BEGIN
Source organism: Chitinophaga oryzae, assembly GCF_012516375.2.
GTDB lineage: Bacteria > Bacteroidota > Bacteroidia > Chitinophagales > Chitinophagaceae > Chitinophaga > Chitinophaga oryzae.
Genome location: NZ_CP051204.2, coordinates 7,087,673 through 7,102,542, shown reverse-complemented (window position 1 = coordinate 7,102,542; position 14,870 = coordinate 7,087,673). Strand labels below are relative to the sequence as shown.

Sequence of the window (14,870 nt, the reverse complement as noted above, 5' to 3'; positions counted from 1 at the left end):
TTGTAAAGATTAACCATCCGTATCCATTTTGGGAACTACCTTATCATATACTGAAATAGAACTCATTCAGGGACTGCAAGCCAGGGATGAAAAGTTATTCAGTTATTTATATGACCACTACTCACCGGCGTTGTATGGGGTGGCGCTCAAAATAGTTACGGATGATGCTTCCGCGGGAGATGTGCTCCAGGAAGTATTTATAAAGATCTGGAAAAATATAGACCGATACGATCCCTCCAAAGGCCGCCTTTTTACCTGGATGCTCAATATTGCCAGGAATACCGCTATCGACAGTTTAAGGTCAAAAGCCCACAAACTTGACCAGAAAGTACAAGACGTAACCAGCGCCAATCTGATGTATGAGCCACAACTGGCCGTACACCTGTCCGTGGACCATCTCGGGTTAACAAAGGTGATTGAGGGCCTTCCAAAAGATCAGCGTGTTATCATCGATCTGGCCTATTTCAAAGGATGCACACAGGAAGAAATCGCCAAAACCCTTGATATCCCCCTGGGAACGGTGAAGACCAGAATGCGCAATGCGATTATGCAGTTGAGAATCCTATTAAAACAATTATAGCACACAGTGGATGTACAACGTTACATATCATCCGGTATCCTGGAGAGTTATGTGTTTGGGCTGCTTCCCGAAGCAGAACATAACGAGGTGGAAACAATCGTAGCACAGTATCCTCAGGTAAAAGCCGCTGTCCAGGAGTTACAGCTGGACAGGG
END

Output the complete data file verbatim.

Source organism: Chitinophaga oryzae, assembly GCF_012516375.2.
GTDB lineage: Bacteria > Bacteroidota > Bacteroidia > Chitinophagales > Chitinophagaceae > Chitinophaga > Chitinophaga oryzae.
Genome location: NZ_CP051204.2, coordinates 7,087,673 through 7,102,542, shown reverse-complemented (window position 1 = coordinate 7,102,542; position 14,870 = coordinate 7,087,673). Strand labels below are relative to the sequence as shown.

Sequence of the window (14,870 nt, the reverse complement as noted above, 5' to 3'; positions counted from 1 at the left end):
TTGTAAAGATTAACCATCCGTATCCATTTTGGGAACTACCTTATCATATACTGAAATAGAACTCATTCAGGGACTGCAAGCCAGGGATGAAAAGTTATTCAGTTATTTATATGACCACTACTCACCGGCGTTGTATGGGGTGGCGCTCAAAATAGTTACGGATGATGCTTCCGCGGGAGATGTGCTCCAGGAAGTATTTATAAAGATCTGGAAAAATATAGACCGATACGATCCCTCCAAAGGCCGCCTTTTTACCTGGATGCTCAATATTGCCAGGAATACCGCTATCGACAGTTTAAGGTCAAAAGCCCACAAACTTGACCAGAAAGTACAAGACGTAACCAGCGCCAATCTGATGTATGAGCCACAACTGGCCGTACACCTGTCCGTGGACCATCTCGGGTTAACAAAGGTGATTGAGGGCCTTCCAAAAGATCAGCGTGTTATCATCGATCTGGCCTATTTCAAAGGATGCACACAGGAAGAAATCGCCAAAACCCTTGATATCCCCCTGGGAACGGTGAAGACCAGAATGCGCAATGCGATTATGCAGTTGAGAATCCTATTAAAACAATTATAGCACACAGTGGATGTACAACGTTACATATCATCCGGTATCCTGGAGAGTTATGTGTTTGGGCTGCTTCCCGAAGCAGAACATAACGAGGTGGAAACAATCGTAGCACAGTATCCTCAGGTAAAAGCCGCTGTCCAGGAGTTACAGCTGGACAGGG